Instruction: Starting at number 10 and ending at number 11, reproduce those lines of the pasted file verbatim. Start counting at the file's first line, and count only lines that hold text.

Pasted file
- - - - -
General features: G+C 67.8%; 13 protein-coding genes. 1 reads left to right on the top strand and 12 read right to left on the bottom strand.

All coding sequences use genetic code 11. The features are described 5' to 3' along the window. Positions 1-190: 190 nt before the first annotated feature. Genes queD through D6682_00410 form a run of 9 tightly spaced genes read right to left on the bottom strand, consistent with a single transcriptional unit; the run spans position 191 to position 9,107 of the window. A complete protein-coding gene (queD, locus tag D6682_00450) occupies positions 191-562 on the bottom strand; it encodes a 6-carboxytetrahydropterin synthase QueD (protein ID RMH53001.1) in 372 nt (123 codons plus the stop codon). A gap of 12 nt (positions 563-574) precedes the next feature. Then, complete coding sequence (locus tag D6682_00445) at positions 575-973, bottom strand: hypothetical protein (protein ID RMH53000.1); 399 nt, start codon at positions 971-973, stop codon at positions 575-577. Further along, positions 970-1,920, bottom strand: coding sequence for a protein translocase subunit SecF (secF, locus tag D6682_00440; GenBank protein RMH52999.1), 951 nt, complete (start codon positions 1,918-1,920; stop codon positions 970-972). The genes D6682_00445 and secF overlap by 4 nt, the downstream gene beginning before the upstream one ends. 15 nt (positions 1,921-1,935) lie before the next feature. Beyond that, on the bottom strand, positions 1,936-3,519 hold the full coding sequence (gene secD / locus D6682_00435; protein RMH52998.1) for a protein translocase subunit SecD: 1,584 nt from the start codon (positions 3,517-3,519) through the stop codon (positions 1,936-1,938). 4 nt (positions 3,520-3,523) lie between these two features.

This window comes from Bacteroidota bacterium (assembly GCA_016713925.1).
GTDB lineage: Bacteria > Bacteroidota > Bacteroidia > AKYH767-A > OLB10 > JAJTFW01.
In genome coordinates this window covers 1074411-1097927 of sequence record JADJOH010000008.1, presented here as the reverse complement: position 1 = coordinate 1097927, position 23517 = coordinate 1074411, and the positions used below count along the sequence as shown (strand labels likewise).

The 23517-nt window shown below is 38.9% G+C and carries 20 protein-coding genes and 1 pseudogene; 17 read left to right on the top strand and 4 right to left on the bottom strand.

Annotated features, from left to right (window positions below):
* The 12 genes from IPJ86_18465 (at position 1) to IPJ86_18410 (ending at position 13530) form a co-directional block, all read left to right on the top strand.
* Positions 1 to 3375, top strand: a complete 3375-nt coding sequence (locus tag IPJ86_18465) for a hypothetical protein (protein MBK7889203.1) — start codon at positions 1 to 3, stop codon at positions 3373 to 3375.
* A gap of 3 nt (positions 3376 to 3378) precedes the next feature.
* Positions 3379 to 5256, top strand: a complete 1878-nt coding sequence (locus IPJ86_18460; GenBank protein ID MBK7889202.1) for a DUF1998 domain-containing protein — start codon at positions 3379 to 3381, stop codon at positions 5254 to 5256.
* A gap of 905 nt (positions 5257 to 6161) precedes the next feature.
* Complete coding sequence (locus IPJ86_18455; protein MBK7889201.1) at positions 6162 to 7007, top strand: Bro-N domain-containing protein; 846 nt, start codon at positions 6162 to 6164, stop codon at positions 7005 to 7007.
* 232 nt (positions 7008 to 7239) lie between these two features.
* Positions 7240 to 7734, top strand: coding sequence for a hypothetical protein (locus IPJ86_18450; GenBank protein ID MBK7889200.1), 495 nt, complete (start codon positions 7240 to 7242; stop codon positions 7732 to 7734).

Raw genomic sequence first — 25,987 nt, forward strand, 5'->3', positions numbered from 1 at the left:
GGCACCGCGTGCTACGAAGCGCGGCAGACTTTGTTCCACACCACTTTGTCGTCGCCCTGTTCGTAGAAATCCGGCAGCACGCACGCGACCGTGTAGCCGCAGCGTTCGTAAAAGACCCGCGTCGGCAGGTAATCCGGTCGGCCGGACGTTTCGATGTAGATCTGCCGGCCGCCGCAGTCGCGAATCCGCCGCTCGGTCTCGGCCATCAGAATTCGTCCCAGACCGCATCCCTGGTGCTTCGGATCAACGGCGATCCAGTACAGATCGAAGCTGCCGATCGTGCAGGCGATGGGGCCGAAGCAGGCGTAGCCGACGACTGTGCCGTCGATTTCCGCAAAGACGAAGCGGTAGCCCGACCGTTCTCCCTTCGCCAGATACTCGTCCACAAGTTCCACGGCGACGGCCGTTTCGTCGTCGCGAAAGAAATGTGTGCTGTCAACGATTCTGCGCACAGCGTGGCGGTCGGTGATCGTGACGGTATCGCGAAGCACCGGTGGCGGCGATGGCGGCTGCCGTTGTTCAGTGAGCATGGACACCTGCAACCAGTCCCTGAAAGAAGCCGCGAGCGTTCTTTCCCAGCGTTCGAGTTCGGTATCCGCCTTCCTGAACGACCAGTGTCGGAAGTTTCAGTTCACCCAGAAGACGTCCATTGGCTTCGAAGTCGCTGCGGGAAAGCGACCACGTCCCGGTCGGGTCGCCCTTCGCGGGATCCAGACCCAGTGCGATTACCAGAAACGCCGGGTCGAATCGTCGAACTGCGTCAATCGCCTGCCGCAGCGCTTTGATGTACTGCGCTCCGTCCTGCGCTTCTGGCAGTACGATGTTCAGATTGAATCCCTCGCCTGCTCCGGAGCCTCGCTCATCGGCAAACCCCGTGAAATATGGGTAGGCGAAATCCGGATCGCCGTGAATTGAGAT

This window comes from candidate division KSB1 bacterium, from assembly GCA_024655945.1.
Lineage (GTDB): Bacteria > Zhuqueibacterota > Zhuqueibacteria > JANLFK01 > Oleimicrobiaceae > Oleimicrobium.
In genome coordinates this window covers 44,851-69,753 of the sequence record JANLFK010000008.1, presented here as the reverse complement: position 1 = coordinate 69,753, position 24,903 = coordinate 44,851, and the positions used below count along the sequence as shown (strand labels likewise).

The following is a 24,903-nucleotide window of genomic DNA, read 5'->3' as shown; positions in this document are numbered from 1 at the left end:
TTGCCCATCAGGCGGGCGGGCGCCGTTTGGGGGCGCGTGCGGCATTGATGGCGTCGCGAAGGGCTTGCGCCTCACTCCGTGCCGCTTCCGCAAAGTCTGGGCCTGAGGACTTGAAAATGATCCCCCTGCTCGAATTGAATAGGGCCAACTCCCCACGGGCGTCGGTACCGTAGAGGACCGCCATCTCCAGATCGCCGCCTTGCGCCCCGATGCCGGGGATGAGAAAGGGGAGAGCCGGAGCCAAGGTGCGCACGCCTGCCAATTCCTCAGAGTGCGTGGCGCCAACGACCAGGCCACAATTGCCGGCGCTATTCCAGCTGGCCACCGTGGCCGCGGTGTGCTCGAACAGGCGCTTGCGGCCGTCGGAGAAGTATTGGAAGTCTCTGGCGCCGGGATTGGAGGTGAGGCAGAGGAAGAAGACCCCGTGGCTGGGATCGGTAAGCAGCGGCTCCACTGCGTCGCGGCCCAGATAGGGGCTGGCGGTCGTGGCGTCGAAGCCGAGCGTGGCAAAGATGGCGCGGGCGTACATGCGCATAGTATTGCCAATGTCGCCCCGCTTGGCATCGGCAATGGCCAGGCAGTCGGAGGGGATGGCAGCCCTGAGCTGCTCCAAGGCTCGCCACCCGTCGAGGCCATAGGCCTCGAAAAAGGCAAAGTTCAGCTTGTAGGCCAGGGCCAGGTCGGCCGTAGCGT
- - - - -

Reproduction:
* A gap of 3 nt (positions 3376 to 3378) precedes the next feature.
* Positions 3379 to 5256, top strand: a complete 1878-nt coding sequence (locus IPJ86_18460; GenBank protein ID MBK7889202.1) for a DUF1998 domain-containing protein — start codon at positions 3379 to 3381, stop codon at positions 5254 to 5256.